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Police crack down on protests after 'power grab'

News - Americas

Venezuelan police in riot gear fire buckshot and swing batons to break up rallies a day after court gutted Congress.

Security forces violently repressed protests that broke out in Venezuela's capital on Friday after the supreme court gutted the opposition-controlled Congress of its last vestiges of power.

The move on Thursday drew widespread condemnation from foreign countries and even triggered a sharp rebuke from the nation's normally pro-government chief prosecutor.

Governments across Latin America condemned the power grab, which the head of the Organization of American States likened to a "self-inflicted coup" by socialist President Nicolas Maduro. The United Nations' top human rights official expressed "grave concern" and called on the high court to reverse its decision.

In Caracas, national guardsmen in riot gear fired buckshot and swung batons at a small group of students who gathered outside the Supreme Court. Several protesters were arrested and some journalists covering the demonstration had their cameras seized by police before the group reassembled elsewhere.

In a surprise pronouncement, Chief Prosecutor Luisa Ortega Diaz, normally a government loyalist said it was her "unavoidable historical duty" as a Venezuelan citizen and the nation's top judicial authority to denounce what she called the Supreme Tribunal's "rupture" of the constitutional order.

"We call for reflection, so that the democratic path can be retaken," she said to the loud applause of several aides gathered around her.

The ruling and another earlier in the week limiting lawmakers' immunity from prosecution capped a feud that began when the long-marginalised opposition won control of the legislature by a landslide in December 2015 and then mounted a campaign to force Maduro from office.

The leftist leader, who has seen his approval ratings plunge amid widespread food shortages and triple-digit inflation, responded by relying on the Supreme Tribunal of Justice to unseat several legislators and then routinely nullify all legislation voted there.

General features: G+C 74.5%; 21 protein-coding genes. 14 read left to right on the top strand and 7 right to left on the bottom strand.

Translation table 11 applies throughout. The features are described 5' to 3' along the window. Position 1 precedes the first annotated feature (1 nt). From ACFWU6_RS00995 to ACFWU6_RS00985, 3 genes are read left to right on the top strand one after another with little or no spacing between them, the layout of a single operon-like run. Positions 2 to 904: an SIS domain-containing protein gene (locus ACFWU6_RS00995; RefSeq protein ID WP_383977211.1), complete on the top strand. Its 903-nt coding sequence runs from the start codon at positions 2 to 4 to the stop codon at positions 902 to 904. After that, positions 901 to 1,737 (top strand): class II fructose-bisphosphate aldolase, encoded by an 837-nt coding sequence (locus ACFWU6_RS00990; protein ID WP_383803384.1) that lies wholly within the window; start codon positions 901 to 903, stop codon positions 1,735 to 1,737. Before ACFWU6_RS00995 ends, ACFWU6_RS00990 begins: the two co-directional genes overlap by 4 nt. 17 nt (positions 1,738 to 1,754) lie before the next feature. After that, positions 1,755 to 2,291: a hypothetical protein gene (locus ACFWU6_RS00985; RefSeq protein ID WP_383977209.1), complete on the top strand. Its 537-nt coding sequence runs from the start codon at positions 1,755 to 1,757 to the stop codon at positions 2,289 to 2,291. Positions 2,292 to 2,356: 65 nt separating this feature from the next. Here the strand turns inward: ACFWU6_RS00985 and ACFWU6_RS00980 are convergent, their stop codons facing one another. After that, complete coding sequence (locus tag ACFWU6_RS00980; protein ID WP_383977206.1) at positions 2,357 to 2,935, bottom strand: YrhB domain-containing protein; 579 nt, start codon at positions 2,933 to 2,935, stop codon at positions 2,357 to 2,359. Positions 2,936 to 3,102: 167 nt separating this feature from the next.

"What we've lived the last few hours has to be called what it is: a coup and an attempt to instil a dictatorship in Venezuela," National Assembly President Julio Borges said at a news conference.

The decision triggered a frenzy of diplomatic activity, from Buenos Aires, Argentina, where foreign ministers of the Mercosur trade bloc were to gather Saturday to discuss the crisis, to Washington, where the OAS secretary-general called for an emergency meeting.

Peru's government recalled its ambassador in protest of what it called "a flagrant break in the democratic order". The presidents of Chile and Colombia, who have been reluctant to openly criticise Maduro, said they were deeply worried by the ruling and also ordered their ambassadors to return home for consultations.

Mexico's President Enrique Pena Nieto expressed on Friday worry about the "deterioration of democracy".


Nicolas Maduro accused of 'coup' over Congress powers


Luis Vicente Leon, a Caracas-based pollster, said while the ruling completely "pulverises the separation of powers", Venezuela had long ago stopped operating like a normal democracy with a clear rule of law and independent institutions. He predicted the government would harden its position in the face of growing economic woes and international pressure, further dashing hopes for dialogue and an electoral solution.

"It's perfectly predictable that the government is going to keep radicalising," he said.

Maduro kept out of the debate, appearing twice Thursday on state TV but leaving it to his aides to denounce his critics. He also received pledges from anti-American allies such as Russia, which urged external actors to refrain from interfering in Venezuela's internal affairs.

"It's untrue that a coup has taken place in Venezuela," the government said in a statement on Thursday. 


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